- - Sunday, February 19, 2017


The courts continue to wrestle with homosexual nuptials and the meaning of “participation.” The Washington state Supreme Court last week held that a florist in Richland, Wash., had no right in the law to refuse to provide flowers to two men for their same-sex wedding because to participate in such a rite would violate her deeply held religious beliefs.

The state court ruled unanimously that the florist, Barronelle Stutzman, violated Washington’s anti-discrimination law by refusing custom to the men, even though she argued that being compelled to do so would violate those religious beliefs. Mrs. Stutzman said she had sold flowers to Robert Ingersoll and Curt Freed before, and knew they were of the homosexual persuasion, but told them that she couldn’t supply flowers for their nuptials because same-sex marriage is contrary to Christian beliefs.

Mrs. Stutzman’s floral arrangements, the court held, didn’t constitute protected free speech, but neither does providing those flowers to a same-sex wedding represent an endorsement of it. “As [Mrs.] Stutzman acknowledged at deposition,” the justices wrote, “providing flowers for a wedding between Muslims would not necessarily constitute an endorsement of Islam, nor would providing flowers for an atheist couple endorse atheism.”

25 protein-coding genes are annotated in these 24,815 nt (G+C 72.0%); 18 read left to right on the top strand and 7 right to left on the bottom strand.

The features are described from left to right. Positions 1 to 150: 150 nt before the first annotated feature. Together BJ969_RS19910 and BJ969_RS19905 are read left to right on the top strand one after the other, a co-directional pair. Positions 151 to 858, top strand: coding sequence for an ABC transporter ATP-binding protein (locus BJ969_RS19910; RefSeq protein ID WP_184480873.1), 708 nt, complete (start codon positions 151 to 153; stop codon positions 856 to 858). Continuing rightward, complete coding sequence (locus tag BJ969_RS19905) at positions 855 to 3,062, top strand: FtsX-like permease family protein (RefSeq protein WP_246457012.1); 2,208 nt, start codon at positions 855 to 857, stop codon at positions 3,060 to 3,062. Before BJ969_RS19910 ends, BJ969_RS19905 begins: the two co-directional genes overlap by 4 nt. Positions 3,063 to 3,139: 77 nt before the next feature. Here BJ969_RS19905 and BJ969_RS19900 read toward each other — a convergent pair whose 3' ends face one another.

Mrs. Stutzman’s lawyer, Kristen Waggoner of the Alliance Defending Freedom, argued that providing the flowers constituted participation in the wedding. “It’s wrong for the state to force any citizen to support a particular view about marriage or anything else against their will,” she said. “Freedom of speech and religion aren’t subject to the whim of a majority. They are constitutional guarantees.” She said Mrs. Stutzman, who was fined $1,000 and a dollar costs, will appeal the decision to a federal court.

Since the bridal couple could have bought flowers elsewhere, Mrs. Stutzman rightly thinks the homosexual lobby wants to make an example of her to send a message to other florists, bakers and photographers that they have no right to decide whether they want to participate in gay nuptials. In fact, a similar case in pending now before the U.S. Supreme Court. A baker in Lakewood, Colo., refused to bake a wedding cake for a same-sex couple, and a decision in that case could have implications for others. The baker, Jack Phillips of Masterpiece Cakeshop is represented by Alliance Defending Freedom as well.

“No one should have to choose between their faith and livelihood,” says Alan Sears of the alliance. “Freedom cannot survive in an environment of coercion.”

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